Founded in 1978, the National Coalition for Public Education supports public schools and opposes the funneling of public money to private and religious schools through vouchers, tuition tax credits, education savings accounts, and portability. 




Saturday, April 28, 2018

5 Secrets to Finding the Perfect Balance as PTA Leader AND a Parent

Source: National PTA One Voice Blog

(Sponsored Post)
Let’s be honest. Parents are some of the busiest people on Earth. And when you add in a PTA leadership role, it can be tough to juggle responsibilities at home and at school. So how do you strike the right balance?

After working with thousands of PTA leaders, and helping them run over 10,000 successful fundraisers during the past 16 years, at Boosterthon we’ve learned a thing or two about serving in a parent organization. Here are five simple secrets to creating a healthy balance between being a parent and a PTA leader.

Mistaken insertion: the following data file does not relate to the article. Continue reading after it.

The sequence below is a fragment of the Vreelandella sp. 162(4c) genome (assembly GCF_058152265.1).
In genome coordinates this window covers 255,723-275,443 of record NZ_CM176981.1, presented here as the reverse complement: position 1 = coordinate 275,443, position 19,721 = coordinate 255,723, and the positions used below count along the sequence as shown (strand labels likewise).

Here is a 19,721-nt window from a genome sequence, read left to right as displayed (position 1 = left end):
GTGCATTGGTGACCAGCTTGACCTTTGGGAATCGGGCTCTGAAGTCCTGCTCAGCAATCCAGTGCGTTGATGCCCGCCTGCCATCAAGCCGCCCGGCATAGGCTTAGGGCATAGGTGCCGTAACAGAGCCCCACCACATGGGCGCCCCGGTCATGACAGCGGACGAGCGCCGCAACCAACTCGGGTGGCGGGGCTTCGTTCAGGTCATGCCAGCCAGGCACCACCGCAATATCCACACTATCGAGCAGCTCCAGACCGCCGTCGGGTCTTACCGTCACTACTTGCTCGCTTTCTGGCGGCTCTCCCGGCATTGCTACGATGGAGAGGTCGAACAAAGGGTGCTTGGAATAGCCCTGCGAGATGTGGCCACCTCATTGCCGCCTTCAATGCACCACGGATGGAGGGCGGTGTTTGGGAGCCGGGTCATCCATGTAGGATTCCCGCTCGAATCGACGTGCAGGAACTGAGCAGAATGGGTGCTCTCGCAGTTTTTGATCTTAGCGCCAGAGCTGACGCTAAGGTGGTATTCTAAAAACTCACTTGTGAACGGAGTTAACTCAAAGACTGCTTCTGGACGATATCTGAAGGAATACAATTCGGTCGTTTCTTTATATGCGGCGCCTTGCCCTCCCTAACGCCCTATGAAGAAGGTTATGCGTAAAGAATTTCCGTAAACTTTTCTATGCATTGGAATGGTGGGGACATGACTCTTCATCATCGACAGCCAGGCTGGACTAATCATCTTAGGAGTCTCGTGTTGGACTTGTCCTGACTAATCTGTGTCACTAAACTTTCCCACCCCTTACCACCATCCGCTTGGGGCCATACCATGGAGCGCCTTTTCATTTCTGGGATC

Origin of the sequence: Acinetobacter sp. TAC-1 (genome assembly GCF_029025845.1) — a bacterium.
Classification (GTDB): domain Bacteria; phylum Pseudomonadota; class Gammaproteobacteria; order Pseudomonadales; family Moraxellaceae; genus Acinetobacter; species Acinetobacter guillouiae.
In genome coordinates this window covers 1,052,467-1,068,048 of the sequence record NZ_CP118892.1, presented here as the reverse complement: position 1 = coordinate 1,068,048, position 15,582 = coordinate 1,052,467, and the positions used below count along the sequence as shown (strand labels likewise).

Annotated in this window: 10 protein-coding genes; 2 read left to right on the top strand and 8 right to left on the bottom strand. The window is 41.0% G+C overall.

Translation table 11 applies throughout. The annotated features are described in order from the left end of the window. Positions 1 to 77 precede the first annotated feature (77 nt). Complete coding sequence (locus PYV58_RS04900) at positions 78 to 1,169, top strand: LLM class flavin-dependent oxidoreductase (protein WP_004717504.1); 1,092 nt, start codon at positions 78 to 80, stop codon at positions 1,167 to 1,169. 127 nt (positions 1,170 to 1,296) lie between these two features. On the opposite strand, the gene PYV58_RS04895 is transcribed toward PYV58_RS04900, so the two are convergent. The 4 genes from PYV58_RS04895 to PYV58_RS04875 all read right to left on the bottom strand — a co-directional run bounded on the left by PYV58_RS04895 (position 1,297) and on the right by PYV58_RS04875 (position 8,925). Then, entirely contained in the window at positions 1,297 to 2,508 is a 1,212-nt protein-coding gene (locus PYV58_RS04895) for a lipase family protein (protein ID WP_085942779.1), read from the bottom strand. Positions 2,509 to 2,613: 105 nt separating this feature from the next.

1. Schedule and save

Leading the PTA requires a ton of planning and time-consuming work. One way to overcome this is by scheduling time for PTA-related work (just like you would for any other job). For example, try setting aside several hours one weekday for PTA meetings, projects or just getting organized. Knowing this time is blocked out on your calendar will allow you to be fully present in other areas of your life. And because you’re not worried about finding the time to get the work done, you’ll be far less likely to feel overwhelmed.

 

2. Next, flex

Whether it’s a last-minute PTA project or a DIY project at home, we all know things don’t always go as planned. Having flex time built into your schedule can help you catch up. Find some open time in the week and protect it like you would an important meeting. That way you can use your scheduled flex time to catch up before heading into a busy weekend.